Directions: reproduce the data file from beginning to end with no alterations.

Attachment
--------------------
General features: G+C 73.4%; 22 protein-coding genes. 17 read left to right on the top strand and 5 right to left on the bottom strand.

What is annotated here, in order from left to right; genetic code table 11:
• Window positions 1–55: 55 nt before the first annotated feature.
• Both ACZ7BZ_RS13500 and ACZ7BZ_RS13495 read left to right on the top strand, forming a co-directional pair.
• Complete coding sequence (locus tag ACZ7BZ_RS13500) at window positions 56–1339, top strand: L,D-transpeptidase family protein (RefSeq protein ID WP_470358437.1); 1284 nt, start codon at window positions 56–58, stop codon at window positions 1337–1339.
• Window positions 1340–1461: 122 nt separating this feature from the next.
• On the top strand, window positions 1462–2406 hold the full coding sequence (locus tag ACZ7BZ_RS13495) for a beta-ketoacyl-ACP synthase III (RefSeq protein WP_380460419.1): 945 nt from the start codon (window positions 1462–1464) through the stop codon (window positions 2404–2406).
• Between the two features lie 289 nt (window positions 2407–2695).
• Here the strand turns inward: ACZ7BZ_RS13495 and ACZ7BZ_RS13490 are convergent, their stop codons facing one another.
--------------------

General features: G+C 73.4%; 22 protein-coding genes. 17 read left to right on the top strand and 5 right to left on the bottom strand.

What is annotated here, in order from left to right; genetic code table 11:
• Window positions 1–55: 55 nt before the first annotated feature.
• Both ACZ7BZ_RS13500 and ACZ7BZ_RS13495 read left to right on the top strand, forming a co-directional pair.
• Complete coding sequence (locus tag ACZ7BZ_RS13500) at window positions 56–1339, top strand: L,D-transpeptidase family protein (RefSeq protein ID WP_470358437.1); 1284 nt, start codon at window positions 56–58, stop codon at window positions 1337–1339.
• Window positions 1340–1461: 122 nt separating this feature from the next.
• On the top strand, window positions 1462–2406 hold the full coding sequence (locus tag ACZ7BZ_RS13495) for a beta-ketoacyl-ACP synthase III (RefSeq protein WP_380460419.1): 945 nt from the start codon (window positions 1462–1464) through the stop codon (window positions 2404–2406).
• Between the two features lie 289 nt (window positions 2407–2695).
• Here the strand turns inward: ACZ7BZ_RS13495 and ACZ7BZ_RS13490 are convergent, their stop codons facing one another.